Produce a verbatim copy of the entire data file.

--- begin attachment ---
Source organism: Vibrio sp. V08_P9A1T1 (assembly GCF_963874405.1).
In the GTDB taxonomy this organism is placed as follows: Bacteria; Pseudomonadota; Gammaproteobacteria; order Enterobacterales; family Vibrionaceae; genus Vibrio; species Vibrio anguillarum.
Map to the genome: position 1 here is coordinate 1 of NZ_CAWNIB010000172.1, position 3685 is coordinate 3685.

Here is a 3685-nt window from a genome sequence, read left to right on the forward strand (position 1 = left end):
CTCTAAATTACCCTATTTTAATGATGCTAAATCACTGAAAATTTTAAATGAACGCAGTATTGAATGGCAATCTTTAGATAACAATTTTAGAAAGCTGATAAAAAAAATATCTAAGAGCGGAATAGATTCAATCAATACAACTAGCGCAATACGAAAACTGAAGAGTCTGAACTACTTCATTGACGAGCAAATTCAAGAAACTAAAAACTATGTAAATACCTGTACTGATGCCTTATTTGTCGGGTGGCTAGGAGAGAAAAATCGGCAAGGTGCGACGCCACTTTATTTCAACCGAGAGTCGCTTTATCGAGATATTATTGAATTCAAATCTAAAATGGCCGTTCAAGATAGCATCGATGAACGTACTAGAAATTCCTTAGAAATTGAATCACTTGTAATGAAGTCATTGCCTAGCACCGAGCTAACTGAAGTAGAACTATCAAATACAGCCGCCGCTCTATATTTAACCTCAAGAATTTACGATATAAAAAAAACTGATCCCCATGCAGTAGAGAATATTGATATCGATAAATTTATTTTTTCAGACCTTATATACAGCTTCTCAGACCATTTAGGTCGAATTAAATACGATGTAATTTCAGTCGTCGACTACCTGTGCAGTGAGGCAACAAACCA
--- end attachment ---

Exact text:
Source organism: Vibrio sp. V08_P9A1T1 (assembly GCF_963874405.1).
In the GTDB taxonomy this organism is placed as follows: Bacteria; Pseudomonadota; Gammaproteobacteria; order Enterobacterales; family Vibrionaceae; genus Vibrio; species Vibrio anguillarum.
Map to the genome: position 1 here is coordinate 1 of NZ_CAWNIB010000172.1, position 3685 is coordinate 3685.

Here is a 3685-nt window from a genome sequence, read left to right on the forward strand (position 1 = left end):
CTCTAAATTACCCTATTTTAATGATGCTAAATCACTGAAAATTTTAAATGAACGCAGTATTGAATGGCAATCTTTAGATAACAATTTTAGAAAGCTGATAAAAAAAATATCTAAGAGCGGAATAGATTCAATCAATACAACTAGCGCAATACGAAAACTGAAGAGTCTGAACTACTTCATTGACGAGCAAATTCAAGAAACTAAAAACTATGTAAATACCTGTACTGATGCCTTATTTGTCGGGTGGCTAGGAGAGAAAAATCGGCAAGGTGCGACGCCACTTTATTTCAACCGAGAGTCGCTTTATCGAGATATTATTGAATTCAAATCTAAAATGGCCGTTCAAGATAGCATCGATGAACGTACTAGAAATTCCTTAGAAATTGAATCACTTGTAATGAAGTCATTGCCTAGCACCGAGCTAACTGAAGTAGAACTATCAAATACAGCCGCCGCTCTATATTTAACCTCAAGAATTTACGATATAAAAAAAACTGATCCCCATGCAGTAGAGAATATTGATATCGATAAATTTATTTTTTCAGACCTTATATACAGCTTCTCAGACCATTTAGGTCGAATTAAATACGATGTAATTTCAGTCGTCGACTACCTGTGCAGTGAGGCAACAAACCA